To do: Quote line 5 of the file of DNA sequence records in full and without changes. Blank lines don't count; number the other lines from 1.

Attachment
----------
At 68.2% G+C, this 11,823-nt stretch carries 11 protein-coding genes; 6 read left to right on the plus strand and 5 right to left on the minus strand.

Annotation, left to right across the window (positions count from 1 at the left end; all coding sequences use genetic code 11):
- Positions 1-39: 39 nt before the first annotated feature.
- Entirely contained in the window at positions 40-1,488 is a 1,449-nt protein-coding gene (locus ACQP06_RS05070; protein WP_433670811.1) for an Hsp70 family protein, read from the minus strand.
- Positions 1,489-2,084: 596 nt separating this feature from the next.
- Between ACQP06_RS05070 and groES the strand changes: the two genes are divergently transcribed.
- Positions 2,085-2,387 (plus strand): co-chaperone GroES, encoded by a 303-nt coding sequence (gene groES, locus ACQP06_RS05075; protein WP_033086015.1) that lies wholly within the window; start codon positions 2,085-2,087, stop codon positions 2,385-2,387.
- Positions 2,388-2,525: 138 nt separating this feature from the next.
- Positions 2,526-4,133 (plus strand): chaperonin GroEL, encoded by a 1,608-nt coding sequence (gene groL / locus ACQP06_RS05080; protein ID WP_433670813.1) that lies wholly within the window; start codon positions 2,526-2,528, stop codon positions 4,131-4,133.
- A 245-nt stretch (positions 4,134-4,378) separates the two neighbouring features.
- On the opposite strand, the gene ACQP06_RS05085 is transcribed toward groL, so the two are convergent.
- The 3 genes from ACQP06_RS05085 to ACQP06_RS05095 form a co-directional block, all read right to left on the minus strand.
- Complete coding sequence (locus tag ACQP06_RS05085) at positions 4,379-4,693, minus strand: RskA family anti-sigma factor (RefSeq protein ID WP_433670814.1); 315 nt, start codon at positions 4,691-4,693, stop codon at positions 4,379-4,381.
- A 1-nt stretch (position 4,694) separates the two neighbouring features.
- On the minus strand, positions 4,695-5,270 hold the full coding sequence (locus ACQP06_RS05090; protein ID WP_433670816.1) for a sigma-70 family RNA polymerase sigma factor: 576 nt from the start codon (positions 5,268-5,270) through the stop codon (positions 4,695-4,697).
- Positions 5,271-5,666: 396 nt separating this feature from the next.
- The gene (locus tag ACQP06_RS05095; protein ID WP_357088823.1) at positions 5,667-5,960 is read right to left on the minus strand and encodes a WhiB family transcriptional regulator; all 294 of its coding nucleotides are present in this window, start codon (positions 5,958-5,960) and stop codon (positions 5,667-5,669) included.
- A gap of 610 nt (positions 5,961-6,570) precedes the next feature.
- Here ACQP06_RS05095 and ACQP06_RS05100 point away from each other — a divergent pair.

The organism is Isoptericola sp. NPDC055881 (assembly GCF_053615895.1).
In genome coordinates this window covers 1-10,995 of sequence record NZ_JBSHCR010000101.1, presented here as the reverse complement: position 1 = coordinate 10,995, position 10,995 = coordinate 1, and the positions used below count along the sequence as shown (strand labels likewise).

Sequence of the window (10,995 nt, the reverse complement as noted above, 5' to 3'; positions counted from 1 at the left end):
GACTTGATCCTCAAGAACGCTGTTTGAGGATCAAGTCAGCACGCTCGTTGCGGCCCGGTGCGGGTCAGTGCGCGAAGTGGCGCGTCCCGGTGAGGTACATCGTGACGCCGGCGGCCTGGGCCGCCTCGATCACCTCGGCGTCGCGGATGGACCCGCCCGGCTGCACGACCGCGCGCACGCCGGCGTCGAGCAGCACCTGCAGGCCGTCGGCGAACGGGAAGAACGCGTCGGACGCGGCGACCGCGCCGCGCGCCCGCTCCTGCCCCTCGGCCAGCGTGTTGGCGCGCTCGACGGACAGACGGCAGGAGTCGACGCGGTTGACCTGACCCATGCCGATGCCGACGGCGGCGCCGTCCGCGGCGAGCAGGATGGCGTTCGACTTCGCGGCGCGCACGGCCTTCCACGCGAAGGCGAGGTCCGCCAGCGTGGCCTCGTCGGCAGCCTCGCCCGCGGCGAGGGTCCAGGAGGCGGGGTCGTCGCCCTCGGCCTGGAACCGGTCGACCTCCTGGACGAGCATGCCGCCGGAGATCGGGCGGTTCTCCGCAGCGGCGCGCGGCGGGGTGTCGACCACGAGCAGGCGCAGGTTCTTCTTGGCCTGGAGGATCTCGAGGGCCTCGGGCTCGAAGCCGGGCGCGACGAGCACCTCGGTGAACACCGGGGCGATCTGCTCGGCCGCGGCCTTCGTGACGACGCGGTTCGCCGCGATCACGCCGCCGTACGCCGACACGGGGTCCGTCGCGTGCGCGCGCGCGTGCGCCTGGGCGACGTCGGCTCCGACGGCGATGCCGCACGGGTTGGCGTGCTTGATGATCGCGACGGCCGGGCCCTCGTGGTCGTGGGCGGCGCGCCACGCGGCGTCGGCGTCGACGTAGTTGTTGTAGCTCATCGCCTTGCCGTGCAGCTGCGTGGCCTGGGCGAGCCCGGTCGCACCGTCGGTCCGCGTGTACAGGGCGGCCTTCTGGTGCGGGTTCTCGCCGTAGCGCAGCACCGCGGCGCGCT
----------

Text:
- Positions 1,489-2,084: 596 nt separating this feature from the next.